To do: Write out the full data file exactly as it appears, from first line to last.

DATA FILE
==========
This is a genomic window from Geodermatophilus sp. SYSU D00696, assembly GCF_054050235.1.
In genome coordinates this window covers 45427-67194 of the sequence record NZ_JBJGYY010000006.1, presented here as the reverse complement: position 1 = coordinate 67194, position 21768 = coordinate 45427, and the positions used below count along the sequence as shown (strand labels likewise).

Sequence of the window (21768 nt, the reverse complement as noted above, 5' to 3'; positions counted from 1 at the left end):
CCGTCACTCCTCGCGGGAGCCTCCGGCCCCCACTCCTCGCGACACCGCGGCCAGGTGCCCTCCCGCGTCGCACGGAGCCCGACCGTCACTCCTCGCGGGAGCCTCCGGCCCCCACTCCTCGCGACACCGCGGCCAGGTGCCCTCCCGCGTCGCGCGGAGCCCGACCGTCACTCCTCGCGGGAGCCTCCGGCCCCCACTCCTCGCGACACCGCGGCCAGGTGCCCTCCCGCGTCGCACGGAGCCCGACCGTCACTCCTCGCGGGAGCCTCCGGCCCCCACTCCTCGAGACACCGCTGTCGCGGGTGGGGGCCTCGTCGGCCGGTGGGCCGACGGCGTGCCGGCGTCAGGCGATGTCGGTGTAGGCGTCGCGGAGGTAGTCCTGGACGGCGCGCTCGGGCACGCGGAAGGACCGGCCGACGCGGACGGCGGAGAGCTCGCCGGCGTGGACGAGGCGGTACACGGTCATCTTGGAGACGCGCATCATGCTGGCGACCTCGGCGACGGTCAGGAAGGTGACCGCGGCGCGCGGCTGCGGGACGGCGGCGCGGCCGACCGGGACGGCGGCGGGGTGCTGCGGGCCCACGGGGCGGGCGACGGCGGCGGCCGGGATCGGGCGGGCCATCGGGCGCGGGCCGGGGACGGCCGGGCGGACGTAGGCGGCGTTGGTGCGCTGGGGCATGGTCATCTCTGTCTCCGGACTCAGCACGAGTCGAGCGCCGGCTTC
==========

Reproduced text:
This is a genomic window from Geodermatophilus sp. SYSU D00696, assembly GCF_054050235.1.
In genome coordinates this window covers 45427-67194 of the sequence record NZ_JBJGYY010000006.1, presented here as the reverse complement: position 1 = coordinate 67194, position 21768 = coordinate 45427, and the positions used below count along the sequence as shown (strand labels likewise).

Sequence of the window (21768 nt, the reverse complement as noted above, 5' to 3'; positions counted from 1 at the left end):
CCGTCACTCCTCGCGGGAGCCTCCGGCCCCCACTCCTCGCGACACCGCGGCCAGGTGCCCTCCCGCGTCGCACGGAGCCCGACCGTCACTCCTCGCGGGAGCCTCCGGCCCCCACTCCTCGCGACACCGCGGCCAGGTGCCCTCCCGCGTCGCGCGGAGCCCGACCGTCACTCCTCGCGGGAGCCTCCGGCCCCCACTCCTCGCGACACCGCGGCCAGGTGCCCTCCCGCGTCGCACGGAGCCCGACCGTCACTCCTCGCGGGAGCCTCCGGCCCCCACTCCTCGAGACACCGCTGTCGCGGGTGGGGGCCTCGTCGGCCGGTGGGCCGACGGCGTGCCGGCGTCAGGCGATGTCGGTGTAGGCGTCGCGGAGGTAGTCCTGGACGGCGCGCTCGGGCACGCGGAAGGACCGGCCGACGCGGACGGCGGAGAGCTCGCCGGCGTGGACGAGGCGGTACACGGTCATCTTGGAGACGCGCATCATGCTGGCGACCTCGGCGACGGTCAGGAAGGTGACCGCGGCGCGCGGCTGCGGGACGGCGGCGCGGCCGACCGGGACGGCGGCGGGGTGCTGCGGGCCCACGGGGCGGGCGACGGCGGCGGCCGGGATCGGGCGGGCCATCGGGCGCGGGCCGGGGACGGCCGGGCGGACGTAGGCGGCGTTGGTGCGCTGGGGCATGGTCATCTCTGTCTCCGGACTCAGCACGAGTCGAGCGCCGGCTTC